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Comment Re:Facebook kills clickbait with one simple tweak. (Score 1) 50

Clickbait headlines are so formulaic... it almost seems like the first step in the clickbait war would be to nuke anything with one of those formulaic headlines.

I'm not sure that clickbait is inherently bad, so perhaps evolutionary pressure to create a better headline would not be bad either.

Comment Re:Missing the joke option, oh wait... (Score 2) 166
It looks like your browser doesn't support JavaScript or it is disabled. Please use the desktop site instead.

It looks like the mobile website is already more responsive than I want or need.

Please continue allowing /. to work without javascript.
The world is moving fast enough as it is, I don't need /. page elements to be moving around too.

Comment Re:Markdown please (Score 1) 546

1. Faster/easier to type than verbose and pedantic HTML. (no more typing
  after and between lines!)

Uh.... To the left of the Preview button is a drop down menu.

If you dig around in your user preferences, you can set Plain Old Text as the default.
It automatically recognizes line breaks and will put html tags around any raw link you post (see below).

Speaking of preferences
I think I'm going to hang onto the [Fuck Beta] sig until the "classic" SlashCode is unfucked.
With javascript disabled, all these links show the exact same Slashboxes pref page

And if our overlords are taking requests, please unfutz whatever it was that the previous slave masters did to the links.
Whoever thought that links posted under Plain Old Text should be truncated... they were out of their minds
It only serves to dirty up the conversation. I chose POT so I wouldn't have to type out any markup in my posts.

/Heck, consider defaulting everyone to Plain Old Text
//It's like half of /. forgot it exists as an option

Comment Re:Easy Hack (Score 3, Interesting) 81

If you gather together enough unclassified information, you can frequently distill from it facts that are considered classified.

Like tracking the tail numbers of international flights to uncover the CIA's rendition program.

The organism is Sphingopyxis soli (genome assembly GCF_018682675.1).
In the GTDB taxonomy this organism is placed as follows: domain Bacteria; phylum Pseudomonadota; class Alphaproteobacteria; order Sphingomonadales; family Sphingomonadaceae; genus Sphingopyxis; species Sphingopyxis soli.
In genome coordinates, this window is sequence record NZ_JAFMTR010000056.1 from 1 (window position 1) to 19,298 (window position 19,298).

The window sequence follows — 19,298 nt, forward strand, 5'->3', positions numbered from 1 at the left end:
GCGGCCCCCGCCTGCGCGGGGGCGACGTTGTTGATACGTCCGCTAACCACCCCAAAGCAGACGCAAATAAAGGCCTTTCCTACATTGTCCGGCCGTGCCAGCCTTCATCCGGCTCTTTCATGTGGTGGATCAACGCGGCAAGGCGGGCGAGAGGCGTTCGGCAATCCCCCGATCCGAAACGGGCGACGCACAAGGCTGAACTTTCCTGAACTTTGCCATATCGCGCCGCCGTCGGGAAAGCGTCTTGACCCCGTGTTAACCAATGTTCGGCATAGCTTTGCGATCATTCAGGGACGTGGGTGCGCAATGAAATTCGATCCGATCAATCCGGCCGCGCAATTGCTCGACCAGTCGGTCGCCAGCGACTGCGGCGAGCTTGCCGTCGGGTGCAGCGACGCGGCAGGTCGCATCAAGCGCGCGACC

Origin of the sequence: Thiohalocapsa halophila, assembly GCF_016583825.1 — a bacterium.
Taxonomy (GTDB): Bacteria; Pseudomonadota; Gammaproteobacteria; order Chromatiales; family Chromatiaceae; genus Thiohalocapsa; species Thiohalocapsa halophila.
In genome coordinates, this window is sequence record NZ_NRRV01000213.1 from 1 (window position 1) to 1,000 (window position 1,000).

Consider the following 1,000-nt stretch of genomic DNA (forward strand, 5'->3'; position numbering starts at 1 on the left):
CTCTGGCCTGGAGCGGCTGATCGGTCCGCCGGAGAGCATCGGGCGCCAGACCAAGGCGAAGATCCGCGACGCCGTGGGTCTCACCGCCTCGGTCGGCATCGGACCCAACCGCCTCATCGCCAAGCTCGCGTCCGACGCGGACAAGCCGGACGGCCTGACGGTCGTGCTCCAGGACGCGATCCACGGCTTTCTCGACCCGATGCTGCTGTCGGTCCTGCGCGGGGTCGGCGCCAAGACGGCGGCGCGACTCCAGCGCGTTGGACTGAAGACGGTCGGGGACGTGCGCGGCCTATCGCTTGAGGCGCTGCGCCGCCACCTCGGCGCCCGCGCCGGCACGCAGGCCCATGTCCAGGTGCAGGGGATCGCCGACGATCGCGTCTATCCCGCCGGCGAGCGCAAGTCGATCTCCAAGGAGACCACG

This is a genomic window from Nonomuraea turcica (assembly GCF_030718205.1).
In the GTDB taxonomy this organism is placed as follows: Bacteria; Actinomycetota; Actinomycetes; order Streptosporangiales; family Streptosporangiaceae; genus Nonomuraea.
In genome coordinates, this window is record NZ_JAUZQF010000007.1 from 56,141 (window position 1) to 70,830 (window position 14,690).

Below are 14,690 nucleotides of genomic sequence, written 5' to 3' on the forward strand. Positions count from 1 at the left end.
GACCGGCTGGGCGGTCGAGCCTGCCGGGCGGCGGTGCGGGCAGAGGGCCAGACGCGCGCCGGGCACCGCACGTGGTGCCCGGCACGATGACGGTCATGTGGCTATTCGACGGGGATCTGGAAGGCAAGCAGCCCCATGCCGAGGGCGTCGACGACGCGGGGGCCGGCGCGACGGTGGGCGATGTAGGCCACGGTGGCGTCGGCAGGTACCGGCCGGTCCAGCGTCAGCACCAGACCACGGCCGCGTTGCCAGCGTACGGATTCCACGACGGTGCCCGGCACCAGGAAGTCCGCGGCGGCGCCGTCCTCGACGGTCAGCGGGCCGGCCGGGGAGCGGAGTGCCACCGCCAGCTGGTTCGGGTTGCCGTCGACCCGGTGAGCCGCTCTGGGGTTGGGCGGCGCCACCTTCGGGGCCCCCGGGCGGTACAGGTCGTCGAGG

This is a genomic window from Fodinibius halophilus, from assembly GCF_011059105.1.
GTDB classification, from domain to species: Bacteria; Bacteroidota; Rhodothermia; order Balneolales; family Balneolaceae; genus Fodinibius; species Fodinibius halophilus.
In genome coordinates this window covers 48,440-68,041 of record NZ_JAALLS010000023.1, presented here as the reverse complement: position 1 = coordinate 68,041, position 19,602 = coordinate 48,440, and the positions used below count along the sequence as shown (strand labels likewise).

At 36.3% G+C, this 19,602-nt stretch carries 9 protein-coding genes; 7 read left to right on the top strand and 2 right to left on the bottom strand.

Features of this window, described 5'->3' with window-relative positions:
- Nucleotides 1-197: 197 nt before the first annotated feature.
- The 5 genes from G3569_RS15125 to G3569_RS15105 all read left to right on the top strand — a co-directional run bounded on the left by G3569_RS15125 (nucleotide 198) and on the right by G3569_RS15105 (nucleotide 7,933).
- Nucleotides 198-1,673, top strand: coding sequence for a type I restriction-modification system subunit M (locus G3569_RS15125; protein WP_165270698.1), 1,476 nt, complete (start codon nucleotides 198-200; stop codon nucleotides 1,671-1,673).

Not to mention that a staff directory is exactly what you want for spearfishing campaigns.

Comment Re:Missed the Boat? (Score 1) 271

associated by who?

Pretty much everyone, including law enforcement.
The media loves to link Bitcoin to "the dark web" and terrorism.

invested hundreds of millions of dollars into blockchain technology.

Blockchain technology is not virtual currency, it's merely a distributed/verified ledger of transactions.

Lots of companies want to get involved with using the blockchain concept, not all of them want to get involved with using Bitcoin.

Even SWIFT, the 800 lb gorilla of financial transactions, is trying to figure out how to revamp their business to use blockchain technology as the foundation. Likely a private blockchain which they can control.

Comment Re:anyone, employee or not, can (and should) buy s (Score 1) 258

I'm generally aware of the rising importance of inheritance on wealth inequality, but do you have any source or data where we can see that the majority of millionaires are such because they inherited their wealth?

I know a lot of boomer millionaires, and most weren't born into it. Most saved a lot during the 60s, 70s and 80s to get there.

I think your point holds true for people with net worth > 10 million. But a million dollars isn't much these days.

Comment Re: Voluntary? (Score 1) 428

the problem is that both wings of SCOTUS have now accepted the "living Constitution" model where its meaning changes continuously, even if folks like Scalia deny it.

But that's not what a "living constitution" is. We have a "living" constitution because it can be changed. Not because we choose to interpret it differently.

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The confusion of a staff member is measured by the length of his memos. -- New York Times, Jan. 20, 1981